One school essay question asked "Would you rather have a short exciting life or a long boring one?" I chose long and boring because I'd be able to enjoy so many short exciting ones through fiction over the years. One I've heard of more recently asks "Would you rather live in the real world, a sci-fi future, or a fantasy world?" I'm wondering which answer to give. After all, I've been eager enough to embrace computers and ebooks. Does that mean I really do hanker after living in a sci-fi future, or is enjoying futuristic discoveries just part of the excitement of today. I like elves and dwarves and their stories too... but no, I think I really will choose real world over both the others as well, and enjoy many different futures and fantasies in fiction.
That said, Mary Roach's My Planet is set in a very real everyday world but filled with hilariously fascinating snippets as the author really does "find... humor in the oddest places." It's hard not to find someone or something to relate to in the author's world, and especially hard to read these essays without laughing out loud. Enjoy their bright lively humor with a bright and lively 2-star coffee.
Moving into the future, Lagrange Point by Mike Arsuaga brings his Subspecies Series to a satisfying conclusion, tying up loose ends and expanding the concepts previously explored. Strongest where it looks at long-lived parents relating to offspring who grow old too soon, this one's best enjoyed with a 5-star intense cup of coffee for its intense sexual scenes.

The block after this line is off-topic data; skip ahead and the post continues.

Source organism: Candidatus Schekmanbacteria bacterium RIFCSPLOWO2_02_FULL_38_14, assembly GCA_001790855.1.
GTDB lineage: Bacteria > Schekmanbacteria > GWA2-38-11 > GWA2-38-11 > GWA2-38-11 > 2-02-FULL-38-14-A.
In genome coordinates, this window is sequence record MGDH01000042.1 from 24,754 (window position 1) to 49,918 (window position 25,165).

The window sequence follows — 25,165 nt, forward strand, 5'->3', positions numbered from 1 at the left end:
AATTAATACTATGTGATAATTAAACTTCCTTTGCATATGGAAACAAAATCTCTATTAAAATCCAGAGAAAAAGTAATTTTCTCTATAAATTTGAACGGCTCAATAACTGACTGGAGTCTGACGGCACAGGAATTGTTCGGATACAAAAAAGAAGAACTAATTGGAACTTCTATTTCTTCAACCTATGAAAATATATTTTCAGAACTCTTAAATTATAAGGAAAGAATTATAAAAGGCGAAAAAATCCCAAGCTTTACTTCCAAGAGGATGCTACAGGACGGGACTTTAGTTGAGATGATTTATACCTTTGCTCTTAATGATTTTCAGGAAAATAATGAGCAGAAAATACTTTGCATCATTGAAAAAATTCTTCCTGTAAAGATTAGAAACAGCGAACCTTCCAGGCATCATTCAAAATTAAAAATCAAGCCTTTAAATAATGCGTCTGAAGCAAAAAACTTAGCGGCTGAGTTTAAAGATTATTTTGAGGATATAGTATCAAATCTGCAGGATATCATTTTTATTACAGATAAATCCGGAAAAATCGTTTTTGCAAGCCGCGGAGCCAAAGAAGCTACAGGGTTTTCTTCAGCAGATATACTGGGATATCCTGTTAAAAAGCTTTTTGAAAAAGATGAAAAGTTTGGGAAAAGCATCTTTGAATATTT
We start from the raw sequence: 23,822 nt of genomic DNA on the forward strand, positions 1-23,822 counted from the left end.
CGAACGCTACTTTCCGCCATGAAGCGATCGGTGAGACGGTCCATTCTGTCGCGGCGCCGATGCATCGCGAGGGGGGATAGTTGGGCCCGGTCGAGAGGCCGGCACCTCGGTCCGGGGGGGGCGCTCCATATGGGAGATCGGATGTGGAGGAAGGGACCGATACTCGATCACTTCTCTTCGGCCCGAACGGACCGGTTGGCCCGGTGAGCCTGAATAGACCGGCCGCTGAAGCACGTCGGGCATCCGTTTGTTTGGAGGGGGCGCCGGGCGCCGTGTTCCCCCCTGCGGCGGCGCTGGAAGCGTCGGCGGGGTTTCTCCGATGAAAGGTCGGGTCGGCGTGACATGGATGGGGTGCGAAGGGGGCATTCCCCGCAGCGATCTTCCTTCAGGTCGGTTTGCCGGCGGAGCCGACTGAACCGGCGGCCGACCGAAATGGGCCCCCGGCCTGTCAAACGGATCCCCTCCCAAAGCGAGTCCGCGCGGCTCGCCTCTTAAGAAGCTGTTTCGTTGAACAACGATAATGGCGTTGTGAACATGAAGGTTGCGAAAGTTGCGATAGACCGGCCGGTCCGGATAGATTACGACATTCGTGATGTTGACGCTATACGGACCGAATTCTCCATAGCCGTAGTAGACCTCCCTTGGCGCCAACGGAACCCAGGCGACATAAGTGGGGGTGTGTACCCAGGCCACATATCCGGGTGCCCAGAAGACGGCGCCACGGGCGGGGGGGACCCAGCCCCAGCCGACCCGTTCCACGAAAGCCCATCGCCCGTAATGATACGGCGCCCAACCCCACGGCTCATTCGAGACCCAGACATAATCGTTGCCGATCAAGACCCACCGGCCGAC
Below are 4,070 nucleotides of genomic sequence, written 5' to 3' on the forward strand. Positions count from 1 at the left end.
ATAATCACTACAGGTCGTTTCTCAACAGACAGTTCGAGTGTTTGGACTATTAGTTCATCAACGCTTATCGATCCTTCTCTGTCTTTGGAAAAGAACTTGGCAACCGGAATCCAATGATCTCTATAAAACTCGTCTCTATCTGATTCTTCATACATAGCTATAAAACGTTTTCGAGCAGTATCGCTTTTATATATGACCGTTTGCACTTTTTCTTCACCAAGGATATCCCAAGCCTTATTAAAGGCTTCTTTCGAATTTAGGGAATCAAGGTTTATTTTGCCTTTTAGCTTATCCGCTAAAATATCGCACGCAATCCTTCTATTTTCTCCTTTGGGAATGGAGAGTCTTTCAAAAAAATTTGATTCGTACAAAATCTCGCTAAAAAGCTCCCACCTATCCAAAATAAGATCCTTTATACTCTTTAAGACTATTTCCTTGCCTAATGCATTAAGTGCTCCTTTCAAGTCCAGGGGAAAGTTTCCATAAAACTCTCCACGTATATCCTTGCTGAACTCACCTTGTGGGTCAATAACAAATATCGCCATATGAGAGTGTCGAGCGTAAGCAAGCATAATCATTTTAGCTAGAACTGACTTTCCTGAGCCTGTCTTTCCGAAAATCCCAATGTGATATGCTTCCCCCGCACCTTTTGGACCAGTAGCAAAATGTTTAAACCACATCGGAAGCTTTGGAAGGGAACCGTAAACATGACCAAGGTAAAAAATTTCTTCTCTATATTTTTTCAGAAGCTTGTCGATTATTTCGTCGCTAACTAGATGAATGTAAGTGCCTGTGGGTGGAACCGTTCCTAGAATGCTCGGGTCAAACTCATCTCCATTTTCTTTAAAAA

The Man in the Box, by Andrew Toy is set in the present day where a protagonist facing the loss of his job ends up hiding... in a box. But there he finds hints of his childhood dreams and a world where success just might be a little less elusive. An intriguing tale, reminiscent of Narnia all grown up, this is one to enjoy with a dark 5-star coffee.
For younger readers,Nature’s Unbalance, by Andrea Buginsky, continues the adventures of the Chosen in a well-drawn fantasy world of elves and dwarves, threatened by Nature's failure to keep the seasons right. But maybe mankind (or elven-kind) has played a part in the unbalance. Like the first book, the novella evokes role-playing games with rolls of the dice determining the results of spells and strikes with swords. Enjoy it with a 2-star easy-drinking cup of coffee.